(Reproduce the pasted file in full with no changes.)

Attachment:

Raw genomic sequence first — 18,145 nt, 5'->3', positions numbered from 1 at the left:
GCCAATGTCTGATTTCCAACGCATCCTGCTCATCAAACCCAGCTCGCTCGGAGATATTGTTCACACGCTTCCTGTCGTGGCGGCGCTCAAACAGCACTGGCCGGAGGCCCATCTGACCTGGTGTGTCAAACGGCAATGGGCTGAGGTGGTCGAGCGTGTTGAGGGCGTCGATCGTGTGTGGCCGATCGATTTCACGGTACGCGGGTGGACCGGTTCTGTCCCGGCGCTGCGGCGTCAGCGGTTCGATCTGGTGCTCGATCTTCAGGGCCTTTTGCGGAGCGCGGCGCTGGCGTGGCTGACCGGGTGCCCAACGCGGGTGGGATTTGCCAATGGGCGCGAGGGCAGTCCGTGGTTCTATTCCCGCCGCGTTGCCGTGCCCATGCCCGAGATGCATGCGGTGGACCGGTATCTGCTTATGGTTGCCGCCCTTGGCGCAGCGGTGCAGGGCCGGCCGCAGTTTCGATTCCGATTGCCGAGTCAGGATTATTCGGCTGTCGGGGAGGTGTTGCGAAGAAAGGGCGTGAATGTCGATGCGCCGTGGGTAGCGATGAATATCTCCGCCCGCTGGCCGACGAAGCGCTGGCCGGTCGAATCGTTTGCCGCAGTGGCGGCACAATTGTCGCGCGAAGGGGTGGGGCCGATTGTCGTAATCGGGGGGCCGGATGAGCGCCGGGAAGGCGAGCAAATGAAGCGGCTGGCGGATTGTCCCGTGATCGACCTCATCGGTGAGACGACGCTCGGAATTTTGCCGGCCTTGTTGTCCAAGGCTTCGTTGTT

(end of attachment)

Raw genomic sequence first — 18,145 nt, 5'->3', positions numbered from 1 at the left:
GCCAATGTCTGATTTCCAACGCATCCTGCTCATCAAACCCAGCTCGCTCGGAGATATTGTTCACACGCTTCCTGTCGTGGCGGCGCTCAAACAGCACTGGCCGGAGGCCCATCTGACCTGGTGTGTCAAACGGCAATGGGCTGAGGTGGTCGAGCGTGTTGAGGGCGTCGATCGTGTGTGGCCGATCGATTTCACGGTACGCGGGTGGACCGGTTCTGTCCCGGCGCTGCGGCGTCAGCGGTTCGATCTGGTGCTCGATCTTCAGGGCCTTTTGCGGAGCGCGGCGCTGGCGTGGCTGACCGGGTGCCCAACGCGGGTGGGATTTGCCAATGGGCGCGAGGGCAGTCCGTGGTTCTATTCCCGCCGCGTTGCCGTGCCCATGCCCGAGATGCATGCGGTGGACCGGTATCTGCTTATGGTTGCCGCCCTTGGCGCAGCGGTGCAGGGCCGGCCGCAGTTTCGATTCCGATTGCCGAGTCAGGATTATTCGGCTGTCGGGGAGGTGTTGCGAAGAAAGGGCGTGAATGTCGATGCGCCGTGGGTAGCGATGAATATCTCCGCCCGCTGGCCGACGAAGCGCTGGCCGGTCGAATCGTTTGCCGCAGTGGCGGCACAATTGTCGCGCGAAGGGGTGGGGCCGATTGTCGTAATCGGGGGGCCGGATGAGCGCCGGGAAGGCGAGCAAATGAAGCGGCTGGCGGATTGTCCCGTGATCGACCTCATCGGTGAGACGACGCTCGGAATTTTGCCGGCCTTGTTGTCCAAGGCTTCGTTGTT